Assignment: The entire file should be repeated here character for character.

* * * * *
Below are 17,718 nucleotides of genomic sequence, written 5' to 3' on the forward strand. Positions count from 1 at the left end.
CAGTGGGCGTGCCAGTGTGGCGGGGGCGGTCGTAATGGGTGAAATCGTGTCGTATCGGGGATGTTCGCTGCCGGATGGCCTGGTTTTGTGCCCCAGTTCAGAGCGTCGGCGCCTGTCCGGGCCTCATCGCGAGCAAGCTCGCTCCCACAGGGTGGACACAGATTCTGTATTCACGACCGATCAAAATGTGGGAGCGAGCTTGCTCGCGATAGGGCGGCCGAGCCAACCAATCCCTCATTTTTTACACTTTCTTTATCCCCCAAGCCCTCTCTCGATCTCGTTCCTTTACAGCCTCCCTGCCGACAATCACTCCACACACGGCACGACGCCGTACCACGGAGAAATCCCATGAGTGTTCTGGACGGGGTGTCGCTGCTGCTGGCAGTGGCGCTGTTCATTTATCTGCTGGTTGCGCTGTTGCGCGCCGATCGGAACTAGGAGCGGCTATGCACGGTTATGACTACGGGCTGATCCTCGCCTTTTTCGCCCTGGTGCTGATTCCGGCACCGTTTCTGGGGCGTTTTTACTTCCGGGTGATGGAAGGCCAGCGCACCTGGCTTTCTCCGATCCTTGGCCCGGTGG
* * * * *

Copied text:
Below are 17,718 nucleotides of genomic sequence, written 5' to 3' on the forward strand. Positions count from 1 at the left end.
CAGTGGGCGTGCCAGTGTGGCGGGGGCGGTCGTAATGGGTGAAATCGTGTCGTATCGGGGATGTTCGCTGCCGGATGGCCTGGTTTTGTGCCCCAGTTCAGAGCGTCGGCGCCTGTCCGGGCCTCATCGCGAGCAAGCTCGCTCCCACAGGGTGGACACAGATTCTGTATTCACGACCGATCAAAATGTGGGAGCGAGCTTGCTCGCGATAGGGCGGCCGAGCCAACCAATCCCTCATTTTTTACACTTTCTTTATCCCCCAAGCCCTCTCTCGATCTCGTTCCTTTACAGCCTCCCTGCCGACAATCACTCCACACACGGCACGACGCCGTACCACGGAGAAATCCCATGAGTGTTCTGGACGGGGTGTCGCTGCTGCTGGCAGTGGCGCTGTTCATTTATCTGCTGGTTGCGCTGTTGCGCGCCGATCGGAACTAGGAGCGGCTATGCACGGTTATGACTACGGGCTGATCCTCGCCTTTTTCGCCCTGGTGCTGATTCCGGCACCGTTTCTGGGGCGTTTTTACTTCCGGGTGATGGAAGGCCAGCGCACCTGGCTTTCTCCGATCCTTGGCCCGGTGG